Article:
Spectators in the spotlight

Art As Res Publicae explored over two nights the need for the arts to express different ideas.
Art As Res Publicae explored over two nights the need for the arts to express different ideas. PHOTO: JEANNIE HO
The cast of Lizard On The Wall comprises (from far left) Sharul Channa, Mayur Gupta, Shrey Bhargava and Anvita Gupta.
The cast of Lizard On The Wall comprises (from far left) Sharul Channa, Mayur Gupta, Shrey Bhargava and Anvita Gupta.PHOTO: JEANNIE HO

Two events of The O.P.E.N, a pre-festival programme of the Singapore International Festival of Arts, got audiences thinking on their feet

REVIEW / THEATRE

ART AS RES PUBLICAE

The O.PE.N. 72-13/Last Wednesday

LIZARD ON THE WALL

K. Rajagopal /The O.P.E.N.

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Secret location/Last Friday

Two participatory arts events last week deliberately put the audience in the spotlight and the results were eye-opening.

Instead of watching a scripted and staged performance, people witnessed the theatre of public opinion as more than 40 discussants debated hot-button issues in Art As Res Publicae.

About 400 turned up for a discussion on pluralism last Wednesday. A day later, 300 came for a debate on the future of eldercare in an ageing Singapore.

Separately, last Friday and over the weekend, dozens of ticket-holders were extras on the set of director K. Rajagopal's Lizard On The Wall.

They were taken to a secret filming location, costumed, made up and made to act or dance as guests during a traditional Punjabi wedding. The scenes may appear on screen when the film is shown in September, during the Singapore International Festival of Arts (Sifa).

Both events were part of The O.P.E.N., a pre-festival programme held annually since 2014 to engage audiences before the main season of performances.

Education and entertainment are not easy to balance, but festival director Ong Keng Sen and O.P.E.N. director Noorlinah Mohamed walk the tightrope this year. They aim to enchant audiences and also deepen viewers' connections to and understanding of the arts.

A public debate can do all this and be the highlight of an arts festival. The Singapore Writers Festival often closes with a spirited discussion on comically provocative topics. In December last year, the theme This House Believes That Singaporeans Are In The Mood For Love had more than 600 people crowding Victoria Theatre.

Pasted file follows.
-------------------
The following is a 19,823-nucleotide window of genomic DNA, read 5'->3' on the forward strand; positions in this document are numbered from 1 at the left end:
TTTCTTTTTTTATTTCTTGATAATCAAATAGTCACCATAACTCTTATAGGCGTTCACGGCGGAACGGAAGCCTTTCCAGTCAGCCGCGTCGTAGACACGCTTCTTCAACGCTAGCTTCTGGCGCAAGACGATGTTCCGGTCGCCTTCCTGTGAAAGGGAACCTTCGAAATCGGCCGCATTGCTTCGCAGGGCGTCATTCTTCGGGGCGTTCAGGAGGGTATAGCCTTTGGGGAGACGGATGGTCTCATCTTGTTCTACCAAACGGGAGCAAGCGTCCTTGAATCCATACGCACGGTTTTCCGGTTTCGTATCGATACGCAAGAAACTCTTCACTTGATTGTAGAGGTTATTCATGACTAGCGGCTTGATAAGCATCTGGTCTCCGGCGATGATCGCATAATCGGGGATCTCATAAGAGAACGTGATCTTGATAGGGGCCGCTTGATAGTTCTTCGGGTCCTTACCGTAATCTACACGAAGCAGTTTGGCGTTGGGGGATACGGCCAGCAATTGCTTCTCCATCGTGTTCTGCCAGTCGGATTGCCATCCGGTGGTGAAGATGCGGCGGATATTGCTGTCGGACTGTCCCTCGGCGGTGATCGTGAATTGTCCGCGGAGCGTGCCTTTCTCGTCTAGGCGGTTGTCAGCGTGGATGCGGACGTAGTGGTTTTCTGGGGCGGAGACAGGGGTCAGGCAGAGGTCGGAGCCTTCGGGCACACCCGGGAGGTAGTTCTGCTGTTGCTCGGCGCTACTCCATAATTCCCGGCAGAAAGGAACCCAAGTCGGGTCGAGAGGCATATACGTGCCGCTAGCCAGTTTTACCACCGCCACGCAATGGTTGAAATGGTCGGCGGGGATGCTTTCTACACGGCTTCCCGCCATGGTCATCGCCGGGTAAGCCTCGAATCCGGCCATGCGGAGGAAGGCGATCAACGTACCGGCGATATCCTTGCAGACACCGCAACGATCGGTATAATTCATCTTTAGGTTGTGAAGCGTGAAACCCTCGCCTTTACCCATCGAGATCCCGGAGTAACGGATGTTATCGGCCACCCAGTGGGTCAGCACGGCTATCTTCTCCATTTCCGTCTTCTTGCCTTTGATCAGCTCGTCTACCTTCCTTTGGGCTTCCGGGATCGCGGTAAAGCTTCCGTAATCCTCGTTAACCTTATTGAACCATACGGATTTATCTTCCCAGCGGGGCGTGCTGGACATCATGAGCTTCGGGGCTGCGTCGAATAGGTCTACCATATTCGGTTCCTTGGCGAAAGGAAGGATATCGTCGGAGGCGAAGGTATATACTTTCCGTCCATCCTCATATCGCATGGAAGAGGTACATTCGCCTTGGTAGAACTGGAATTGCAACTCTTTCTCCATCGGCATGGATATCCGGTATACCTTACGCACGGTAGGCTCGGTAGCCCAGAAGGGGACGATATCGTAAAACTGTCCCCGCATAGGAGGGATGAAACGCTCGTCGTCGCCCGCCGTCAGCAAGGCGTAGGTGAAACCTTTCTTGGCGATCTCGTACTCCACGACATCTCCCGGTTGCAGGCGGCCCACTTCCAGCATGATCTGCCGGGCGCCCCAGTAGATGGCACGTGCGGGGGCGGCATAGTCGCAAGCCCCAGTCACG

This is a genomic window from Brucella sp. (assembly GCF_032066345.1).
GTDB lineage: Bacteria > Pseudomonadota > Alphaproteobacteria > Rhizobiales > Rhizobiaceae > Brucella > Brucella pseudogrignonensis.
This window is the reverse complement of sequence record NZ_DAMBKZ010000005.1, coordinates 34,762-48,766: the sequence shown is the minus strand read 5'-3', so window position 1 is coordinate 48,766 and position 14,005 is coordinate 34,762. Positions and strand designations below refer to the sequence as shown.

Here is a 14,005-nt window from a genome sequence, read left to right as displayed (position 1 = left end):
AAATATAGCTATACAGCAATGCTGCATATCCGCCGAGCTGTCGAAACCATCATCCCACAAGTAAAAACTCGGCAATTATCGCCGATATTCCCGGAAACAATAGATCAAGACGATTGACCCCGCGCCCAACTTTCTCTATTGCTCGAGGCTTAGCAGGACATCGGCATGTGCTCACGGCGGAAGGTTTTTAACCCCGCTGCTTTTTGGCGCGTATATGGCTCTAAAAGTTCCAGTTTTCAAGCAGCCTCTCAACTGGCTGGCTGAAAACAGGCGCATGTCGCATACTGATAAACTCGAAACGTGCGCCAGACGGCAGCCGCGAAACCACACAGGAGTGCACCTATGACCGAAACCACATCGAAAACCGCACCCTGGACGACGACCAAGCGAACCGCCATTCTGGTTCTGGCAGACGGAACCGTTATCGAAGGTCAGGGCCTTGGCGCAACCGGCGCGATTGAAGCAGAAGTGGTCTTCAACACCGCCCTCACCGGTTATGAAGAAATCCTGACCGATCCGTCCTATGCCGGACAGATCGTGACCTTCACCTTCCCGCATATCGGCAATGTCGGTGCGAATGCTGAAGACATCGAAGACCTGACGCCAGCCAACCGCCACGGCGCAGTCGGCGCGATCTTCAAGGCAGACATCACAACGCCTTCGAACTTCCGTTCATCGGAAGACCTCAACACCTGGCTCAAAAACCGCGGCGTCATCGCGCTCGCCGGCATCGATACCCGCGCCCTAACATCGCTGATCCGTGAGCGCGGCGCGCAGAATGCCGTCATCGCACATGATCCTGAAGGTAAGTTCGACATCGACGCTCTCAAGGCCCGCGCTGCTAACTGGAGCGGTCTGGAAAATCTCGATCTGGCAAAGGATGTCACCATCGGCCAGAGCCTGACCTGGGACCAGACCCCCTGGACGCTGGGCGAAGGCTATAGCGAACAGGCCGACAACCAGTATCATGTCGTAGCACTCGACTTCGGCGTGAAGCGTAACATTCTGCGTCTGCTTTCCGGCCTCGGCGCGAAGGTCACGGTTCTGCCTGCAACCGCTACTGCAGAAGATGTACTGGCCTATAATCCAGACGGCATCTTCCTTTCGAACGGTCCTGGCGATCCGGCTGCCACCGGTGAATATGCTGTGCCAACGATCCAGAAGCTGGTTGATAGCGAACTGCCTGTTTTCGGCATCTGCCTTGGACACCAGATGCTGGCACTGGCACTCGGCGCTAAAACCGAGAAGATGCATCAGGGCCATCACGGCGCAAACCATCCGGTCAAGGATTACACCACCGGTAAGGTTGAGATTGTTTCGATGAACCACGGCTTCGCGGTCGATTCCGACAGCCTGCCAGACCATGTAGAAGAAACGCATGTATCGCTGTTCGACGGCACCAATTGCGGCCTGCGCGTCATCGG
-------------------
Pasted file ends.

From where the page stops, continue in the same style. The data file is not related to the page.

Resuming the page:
Over two nights, Art As Res Publicae explored the need for the arts to express different, even controversial, ideas.

Last Wednesday began with a reading of a scene from Eleanor Wong's 1995 play Wills & Secession.

It illustrated a conservative woman's hesitation in accepting her sister's lesbian partner. Commentators such as interfaith activist Imran Taib weighed in on the subject. Later, the discussants considered whether or not to allow artistic works to express statements such as "Religious people are ignorant and delusional" and "I would love to see these gays die for their cause".

Despite the fiery topics, the discussion was tame, in part because the organisers' attempts to bring in known conservative voices were unsuccessful. As arts educator T. Sasitharan said, there was no elephant in the room. He called for the authorities to allow more spaces for differences to flourish and differing voices to have their say.

Art As Res Publicae was no dramatic spectacle, but it made audiences think about the deliberations that should occur before ratings and advisories are issued to theatre and film.

It also fostered electric conversations in smaller, private groups during the dinner break. A large and public discussion mechanism of this sort is rare in Singapore. People are unused to openly expressing dissenting or unpopular opinion. Perhaps the experiment of Art As Res Publicae should be repeated in public spaces such as schools and community centres until Singaporeans become more used to the rules of rational debate and the art of tolerant compromise.

Lizard On The Wall was another learning experience, offering many a glimpse into the customs of a minority community in Singapore. It also opened many eyes to the gritty realities of film-making.

Extras were made to feel like VIPs with costume changes, make-overs and personalised attention from the director.

It was still exhausting work that made one appreciate the dedication of career film-makers. It is impossible to understand the reality of doing take after take until one is smiling, singing and dancing repeatedly in a hot, enclosed space until the director is satisfied.

At least actors have their names in lights. Dozens more tirelessly hold lights or cameras or bottles of water, in exchange for a credit line that few members of the audience will finally read.

Scenes were filmed on the first floor of a bungalow, lavishly decorated for a wedding party. Upstairs, four art installations showed the backstory of the characters celebrating below.

Shattered mirrors illustrated the characters' refusal to face the truth about themselves. Unread letters showed the lack of communication in a seemingly loving family.

The art may or may not appear in the final film, but it was a reminder of just how much thought goes into a creative project. The work the audience sees is usually the tip of the iceberg. Thanks to The O.P.E.N. programme this year, viewers had the refreshing chance to dip their toes into the depths below.

A version of this article appeared in the print edition of The Straits Times on July 03, 2017, with the headline 'Spectators in the spotlight'. Print Edition | Subscribe